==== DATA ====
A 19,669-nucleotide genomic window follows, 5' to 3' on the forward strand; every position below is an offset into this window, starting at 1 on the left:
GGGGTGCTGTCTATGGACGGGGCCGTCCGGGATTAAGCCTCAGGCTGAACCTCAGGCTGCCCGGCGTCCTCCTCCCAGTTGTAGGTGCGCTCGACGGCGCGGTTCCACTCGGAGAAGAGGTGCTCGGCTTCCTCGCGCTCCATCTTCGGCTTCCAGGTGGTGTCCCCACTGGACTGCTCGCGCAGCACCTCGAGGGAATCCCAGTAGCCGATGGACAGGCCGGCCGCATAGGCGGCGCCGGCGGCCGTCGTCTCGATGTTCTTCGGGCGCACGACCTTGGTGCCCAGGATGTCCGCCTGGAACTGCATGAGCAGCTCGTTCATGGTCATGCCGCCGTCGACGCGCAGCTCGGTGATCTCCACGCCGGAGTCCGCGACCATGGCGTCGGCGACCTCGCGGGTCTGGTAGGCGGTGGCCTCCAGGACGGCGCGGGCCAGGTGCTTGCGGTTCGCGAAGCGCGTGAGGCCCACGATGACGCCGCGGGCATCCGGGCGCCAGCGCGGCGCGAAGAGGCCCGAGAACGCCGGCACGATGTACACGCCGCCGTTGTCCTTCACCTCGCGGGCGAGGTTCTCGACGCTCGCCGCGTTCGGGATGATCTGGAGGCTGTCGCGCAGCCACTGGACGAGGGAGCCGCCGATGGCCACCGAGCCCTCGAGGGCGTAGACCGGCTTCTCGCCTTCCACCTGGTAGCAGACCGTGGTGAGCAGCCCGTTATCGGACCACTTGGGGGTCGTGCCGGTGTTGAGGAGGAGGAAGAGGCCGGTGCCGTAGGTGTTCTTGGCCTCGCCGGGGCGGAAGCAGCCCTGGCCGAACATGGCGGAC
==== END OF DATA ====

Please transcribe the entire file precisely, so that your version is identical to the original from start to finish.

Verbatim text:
A 19,669-nucleotide genomic window follows, 5' to 3' on the forward strand; every position below is an offset into this window, starting at 1 on the left:
GGGGTGCTGTCTATGGACGGGGCCGTCCGGGATTAAGCCTCAGGCTGAACCTCAGGCTGCCCGGCGTCCTCCTCCCAGTTGTAGGTGCGCTCGACGGCGCGGTTCCACTCGGAGAAGAGGTGCTCGGCTTCCTCGCGCTCCATCTTCGGCTTCCAGGTGGTGTCCCCACTGGACTGCTCGCGCAGCACCTCGAGGGAATCCCAGTAGCCGATGGACAGGCCGGCCGCATAGGCGGCGCCGGCGGCCGTCGTCTCGATGTTCTTCGGGCGCACGACCTTGGTGCCCAGGATGTCCGCCTGGAACTGCATGAGCAGCTCGTTCATGGTCATGCCGCCGTCGACGCGCAGCTCGGTGATCTCCACGCCGGAGTCCGCGACCATGGCGTCGGCGACCTCGCGGGTCTGGTAGGCGGTGGCCTCCAGGACGGCGCGGGCCAGGTGCTTGCGGTTCGCGAAGCGCGTGAGGCCCACGATGACGCCGCGGGCATCCGGGCGCCAGCGCGGCGCGAAGAGGCCCGAGAACGCCGGCACGATGTACACGCCGCCGTTGTCCTTCACCTCGCGGGCGAGGTTCTCGACGCTCGCCGCGTTCGGGATGATCTGGAGGCTGTCGCGCAGCCACTGGACGAGGGAGCCGCCGATGGCCACCGAGCCCTCGAGGGCGTAGACCGGCTTCTCGCCTTCCACCTGGTAGCAGACCGTGGTGAGCAGCCCGTTATCGGACCACTTGGGGGTCGTGCCGGTGTTGAGGAGGAGGAAGAGGCCGGTGCCGTAGGTGTTCTTGGCCTCGCCGGGGCGGAAGCAGCCCTGGCCGAACATGGCGGAC